The year 2017 is set to be an historic one for Belgium and Flanders Field in particular, for a programme of commemorative exhibitions and events is taking place to mark the 100th anniversary of the First World War battles of Messines and Passchendaele.
Last week there were ceremonies to mark the centenary of the Battle of Messines – also known as the Battle of the Mines – while on 31 July it will be exactly 100 years since the commencement of the Battle of Passchendaele.
The Battle of Messines was commemorated in a shared UK-Ireland ceremony at the Island of Ireland Peace Park, Messines and Wytschaete Cemetery Heuvelland when Prince William, Taoiseach Enda Kenny and Princess Astrid of Belgium were among those attending the centenary services.
In a battle which saw soldiers from the North and South of Ireland fighting side by side, it was the first time that the two divisions fought at the same time, despite serving in the Somme at different times.
And officially known as the Third Battle of Ypres, Passchendaele became notorious for the appalling conditions endured by those who fought there. Lasting four months, there were eight separate attacks and more than half a million casualties with the Allied forces advancing just five miles.
Despite the heaviest rain in 30 years which turned the ground into a veritable muddy quagmire, British and Canadian forces finally captured the remains of Passchendaele village on 6 November 1917 after which a staggering 61 Victoria Crosses were awarded… the most in any single battle before our since.
Even today you can still see the scars in the landscape which are littered by places of remembrance and commemoration.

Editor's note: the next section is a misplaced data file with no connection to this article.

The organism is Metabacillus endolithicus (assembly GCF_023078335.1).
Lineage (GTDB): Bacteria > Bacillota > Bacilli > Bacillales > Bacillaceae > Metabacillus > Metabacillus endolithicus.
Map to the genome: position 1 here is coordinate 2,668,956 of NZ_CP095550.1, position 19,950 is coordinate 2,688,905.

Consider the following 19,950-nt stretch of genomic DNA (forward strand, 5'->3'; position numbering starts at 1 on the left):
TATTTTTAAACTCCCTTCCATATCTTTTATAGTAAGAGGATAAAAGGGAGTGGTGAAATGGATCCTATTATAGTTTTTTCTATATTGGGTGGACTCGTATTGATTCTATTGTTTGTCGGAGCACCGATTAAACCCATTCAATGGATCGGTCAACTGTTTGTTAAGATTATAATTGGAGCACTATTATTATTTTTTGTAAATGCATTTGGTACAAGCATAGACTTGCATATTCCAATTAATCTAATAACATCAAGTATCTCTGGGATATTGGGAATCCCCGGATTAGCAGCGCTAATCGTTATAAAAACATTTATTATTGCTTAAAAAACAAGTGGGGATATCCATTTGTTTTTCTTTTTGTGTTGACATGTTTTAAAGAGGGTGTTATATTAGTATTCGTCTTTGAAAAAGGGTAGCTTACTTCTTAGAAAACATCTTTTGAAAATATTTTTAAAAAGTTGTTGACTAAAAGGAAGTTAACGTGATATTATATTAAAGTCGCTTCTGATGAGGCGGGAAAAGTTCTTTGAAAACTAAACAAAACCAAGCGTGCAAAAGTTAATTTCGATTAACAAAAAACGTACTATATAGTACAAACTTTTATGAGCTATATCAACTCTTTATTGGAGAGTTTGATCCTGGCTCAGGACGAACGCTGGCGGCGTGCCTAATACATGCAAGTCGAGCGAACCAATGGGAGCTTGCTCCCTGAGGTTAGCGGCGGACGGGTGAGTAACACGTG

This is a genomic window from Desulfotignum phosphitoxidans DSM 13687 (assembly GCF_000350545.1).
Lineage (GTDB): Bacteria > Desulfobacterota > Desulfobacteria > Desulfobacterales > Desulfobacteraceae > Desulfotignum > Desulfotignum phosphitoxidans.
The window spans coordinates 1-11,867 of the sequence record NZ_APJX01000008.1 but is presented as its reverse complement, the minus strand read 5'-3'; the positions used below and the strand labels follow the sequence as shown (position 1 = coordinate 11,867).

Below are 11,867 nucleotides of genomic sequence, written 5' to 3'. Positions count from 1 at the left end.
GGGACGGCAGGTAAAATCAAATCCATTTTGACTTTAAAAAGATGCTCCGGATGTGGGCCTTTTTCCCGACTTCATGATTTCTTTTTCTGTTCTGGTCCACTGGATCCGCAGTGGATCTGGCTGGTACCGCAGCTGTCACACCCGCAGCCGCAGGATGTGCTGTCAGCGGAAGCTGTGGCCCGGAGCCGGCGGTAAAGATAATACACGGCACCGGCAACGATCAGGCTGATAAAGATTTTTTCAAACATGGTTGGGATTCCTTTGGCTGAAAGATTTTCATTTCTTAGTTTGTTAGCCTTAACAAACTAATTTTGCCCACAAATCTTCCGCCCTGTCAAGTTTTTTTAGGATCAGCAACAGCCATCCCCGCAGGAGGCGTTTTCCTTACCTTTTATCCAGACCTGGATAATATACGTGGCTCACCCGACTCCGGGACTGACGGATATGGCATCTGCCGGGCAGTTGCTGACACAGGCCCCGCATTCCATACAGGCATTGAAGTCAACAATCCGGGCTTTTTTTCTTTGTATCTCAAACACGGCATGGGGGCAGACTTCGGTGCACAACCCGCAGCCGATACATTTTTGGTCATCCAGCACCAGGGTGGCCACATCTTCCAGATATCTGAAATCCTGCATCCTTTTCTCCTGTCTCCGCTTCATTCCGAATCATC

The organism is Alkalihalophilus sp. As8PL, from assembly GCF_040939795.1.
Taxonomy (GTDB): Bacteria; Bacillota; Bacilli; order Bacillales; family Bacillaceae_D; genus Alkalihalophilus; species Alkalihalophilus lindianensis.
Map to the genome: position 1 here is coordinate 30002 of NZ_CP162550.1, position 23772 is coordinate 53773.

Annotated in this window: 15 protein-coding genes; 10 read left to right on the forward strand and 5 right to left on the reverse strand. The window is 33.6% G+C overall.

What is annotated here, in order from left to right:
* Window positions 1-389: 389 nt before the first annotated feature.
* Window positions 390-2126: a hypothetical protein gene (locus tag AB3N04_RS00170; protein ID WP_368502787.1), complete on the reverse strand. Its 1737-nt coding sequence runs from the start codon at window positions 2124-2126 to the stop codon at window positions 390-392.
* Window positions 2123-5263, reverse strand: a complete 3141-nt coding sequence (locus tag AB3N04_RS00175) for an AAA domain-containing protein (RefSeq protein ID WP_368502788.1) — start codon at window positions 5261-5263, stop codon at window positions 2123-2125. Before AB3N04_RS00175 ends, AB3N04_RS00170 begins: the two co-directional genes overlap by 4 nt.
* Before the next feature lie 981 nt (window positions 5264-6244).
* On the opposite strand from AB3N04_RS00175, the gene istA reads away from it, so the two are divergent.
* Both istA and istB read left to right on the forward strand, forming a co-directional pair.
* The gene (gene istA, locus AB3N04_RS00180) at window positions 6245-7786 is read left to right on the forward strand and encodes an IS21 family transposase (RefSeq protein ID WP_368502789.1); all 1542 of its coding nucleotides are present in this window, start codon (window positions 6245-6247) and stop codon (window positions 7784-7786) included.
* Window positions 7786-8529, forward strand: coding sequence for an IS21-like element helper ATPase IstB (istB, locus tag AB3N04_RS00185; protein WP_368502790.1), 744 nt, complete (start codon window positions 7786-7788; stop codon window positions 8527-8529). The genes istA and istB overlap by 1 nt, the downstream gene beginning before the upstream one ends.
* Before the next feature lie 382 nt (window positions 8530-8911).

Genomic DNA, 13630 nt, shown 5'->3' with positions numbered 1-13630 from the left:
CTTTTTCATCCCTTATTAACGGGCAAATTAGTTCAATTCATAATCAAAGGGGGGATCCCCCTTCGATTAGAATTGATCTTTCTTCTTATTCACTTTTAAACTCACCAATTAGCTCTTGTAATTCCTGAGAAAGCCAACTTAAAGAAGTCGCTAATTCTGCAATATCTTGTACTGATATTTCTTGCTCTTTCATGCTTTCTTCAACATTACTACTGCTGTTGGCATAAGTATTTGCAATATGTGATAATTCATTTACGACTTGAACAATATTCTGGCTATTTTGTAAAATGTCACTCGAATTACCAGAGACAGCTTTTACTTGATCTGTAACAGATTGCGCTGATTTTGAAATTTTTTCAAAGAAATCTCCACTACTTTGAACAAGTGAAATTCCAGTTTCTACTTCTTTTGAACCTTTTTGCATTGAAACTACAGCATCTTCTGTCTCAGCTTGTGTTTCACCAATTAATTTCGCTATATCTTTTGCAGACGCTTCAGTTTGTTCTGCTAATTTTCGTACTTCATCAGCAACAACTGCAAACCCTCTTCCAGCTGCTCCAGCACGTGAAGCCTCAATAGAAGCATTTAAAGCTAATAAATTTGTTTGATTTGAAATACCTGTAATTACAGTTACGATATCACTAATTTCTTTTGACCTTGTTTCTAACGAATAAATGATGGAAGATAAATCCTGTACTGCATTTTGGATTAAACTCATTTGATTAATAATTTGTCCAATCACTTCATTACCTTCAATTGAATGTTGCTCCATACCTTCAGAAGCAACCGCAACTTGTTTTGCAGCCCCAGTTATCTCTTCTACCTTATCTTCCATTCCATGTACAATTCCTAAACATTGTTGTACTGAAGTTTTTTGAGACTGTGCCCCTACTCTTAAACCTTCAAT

The project ‘1917 – Total War in Flanders’ connects these various locations in a route of exhibitions and info-modules across Flanders Fields in 2017; from Messines to Houthulst and Poperinge to Zonnebeke.
This project includes information points telling the stories of the role of the Allied partners during the Battle of Passchendaele from the frontline to the preparation of the hospital behind the lines.
On 30 and 31 July, the UK Government in partnership with the Commonwealth War Graves Commission (CWGC), the city of Ypres, the Municipality of Zonnebeke and the Memorial Museum Passchendaele will mark the centenary of the Third Battle of Ypres.
The official commemoration begins on the eve of 30 July with a traditional Last Post Ceremony at the Menin Gate, followed by a special live performance in Ypres Market Square. The following day there will be service of commemoration set amongst the graves and names at the CWGC Tyne Cot Cemetery.
The UK Government has also organised a public ballot to allocate 4,000 tickets in pairs free of charge for descendants to attend the commemorative event at the vast Tyne Cot Cemetery while over the next five years, €6.5million Euros will be assigned to the Commonwealth War Graves Commission for the upkeep of the many cemetaries and memorials which litter the Flanders landscape.